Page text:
Analysis of the subchondral microarchitecture of the distopalmar aspect of the third metacarpal bone in racing Thoroughbreds

Authors: 
Luis M. Rubio-Martínez, DVM, PhD, DVSc; Antonio M. Cruz, DVM, MVM, MSc, DrMedVet; Dean Inglis, PhD; Mark B. Hurtig, DVM, MVSc
Volume: 
71
Number: 
10
Pages: 
1148-1153
Journal: 
American Journal of Veterinary Research
Date: 
October 2010

Objective—To determine the anisotropic characteristics of the microarchitecture of the subchondral bone (SCB) plate and trabecular bone (TBB) of the distopalmar aspect of the metacarpal condyles in horses with different stages of SCB disease.

Sample Population—12 third metacarpal bone pairs from racing Thoroughbreds euthanized for diverse reasons.

Procedures—Both metacarpi were collected from horses with SCB changes that were mild (sclerosis and focal radiolucencies; n = 6) or severe (multifocal radiolucencies and articular surface defects; 6). Sample blocks of SCB plate and TBB were collected from the distopalmar aspect of both condyles and the sagittal ridge and examined via 3-D micro-computed tomography at 45-?m isotropic voxel resolution. For each sample, the angle between the principal orientation of trabeculae and the sagittal plane and the degree of anisotropy (DA) were calculated from mean intercept length measurements.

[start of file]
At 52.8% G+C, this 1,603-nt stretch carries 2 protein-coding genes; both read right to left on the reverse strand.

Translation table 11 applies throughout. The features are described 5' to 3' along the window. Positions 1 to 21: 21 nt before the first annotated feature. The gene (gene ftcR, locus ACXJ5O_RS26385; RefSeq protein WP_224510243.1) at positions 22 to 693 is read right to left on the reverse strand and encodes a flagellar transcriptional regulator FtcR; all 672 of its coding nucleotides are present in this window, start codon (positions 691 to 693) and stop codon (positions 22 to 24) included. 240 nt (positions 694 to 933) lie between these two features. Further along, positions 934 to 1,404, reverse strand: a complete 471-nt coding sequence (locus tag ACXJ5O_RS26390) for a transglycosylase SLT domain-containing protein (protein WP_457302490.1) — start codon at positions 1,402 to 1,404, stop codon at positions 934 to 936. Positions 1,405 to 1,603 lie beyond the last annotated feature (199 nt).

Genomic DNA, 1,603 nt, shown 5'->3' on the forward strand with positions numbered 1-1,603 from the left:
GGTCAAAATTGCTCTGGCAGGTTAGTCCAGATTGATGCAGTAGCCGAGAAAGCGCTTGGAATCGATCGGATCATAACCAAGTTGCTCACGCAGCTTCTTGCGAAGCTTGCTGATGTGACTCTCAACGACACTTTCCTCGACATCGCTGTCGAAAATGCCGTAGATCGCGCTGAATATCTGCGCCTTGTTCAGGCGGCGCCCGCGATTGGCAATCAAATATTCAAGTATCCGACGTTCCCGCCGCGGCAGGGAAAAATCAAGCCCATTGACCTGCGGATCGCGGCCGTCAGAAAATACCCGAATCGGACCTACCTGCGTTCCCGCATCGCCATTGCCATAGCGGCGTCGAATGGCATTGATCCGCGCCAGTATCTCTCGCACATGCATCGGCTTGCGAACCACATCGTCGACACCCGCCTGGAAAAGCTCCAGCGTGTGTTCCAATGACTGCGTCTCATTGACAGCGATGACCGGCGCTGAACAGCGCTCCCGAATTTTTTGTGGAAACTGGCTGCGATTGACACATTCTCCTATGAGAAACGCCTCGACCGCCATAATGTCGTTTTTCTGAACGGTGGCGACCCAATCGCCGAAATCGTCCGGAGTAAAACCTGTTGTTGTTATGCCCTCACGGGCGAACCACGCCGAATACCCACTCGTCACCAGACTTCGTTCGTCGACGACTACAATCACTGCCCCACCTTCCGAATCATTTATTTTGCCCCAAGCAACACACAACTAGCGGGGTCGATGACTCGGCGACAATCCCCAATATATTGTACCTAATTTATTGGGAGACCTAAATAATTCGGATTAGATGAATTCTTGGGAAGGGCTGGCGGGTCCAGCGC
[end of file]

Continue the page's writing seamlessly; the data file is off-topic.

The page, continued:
Results—Condylar samples had significantly lower angle (mean, 8.9°; range, 73° to 10.9°) than sagittal ridge samples (mean, 40.7°; range, 33.6° to 49.2°), TBB had significantly higher DA (mean ± SE, 1.75 ± 0.04) than SCB plate (1.29 ± 0.04), and mildly diseased TBB had higher DA (1.85 ± 0.06) than severely diseased TBB (1.65 ± 0.06).

Conclusions and Clinical Relevance—The highly ordered appearance of trabeculae within the condyles supports the concept that joint loading is primarily transmitted through the condyles and not the sagittal ridge. The sharp changes in the trajectories of the SCB trabeculae at the condylar grooves may be indicative of hypothetical tensile forces at this location contributing to the pathogenesis of condylar fractures.

Large animal: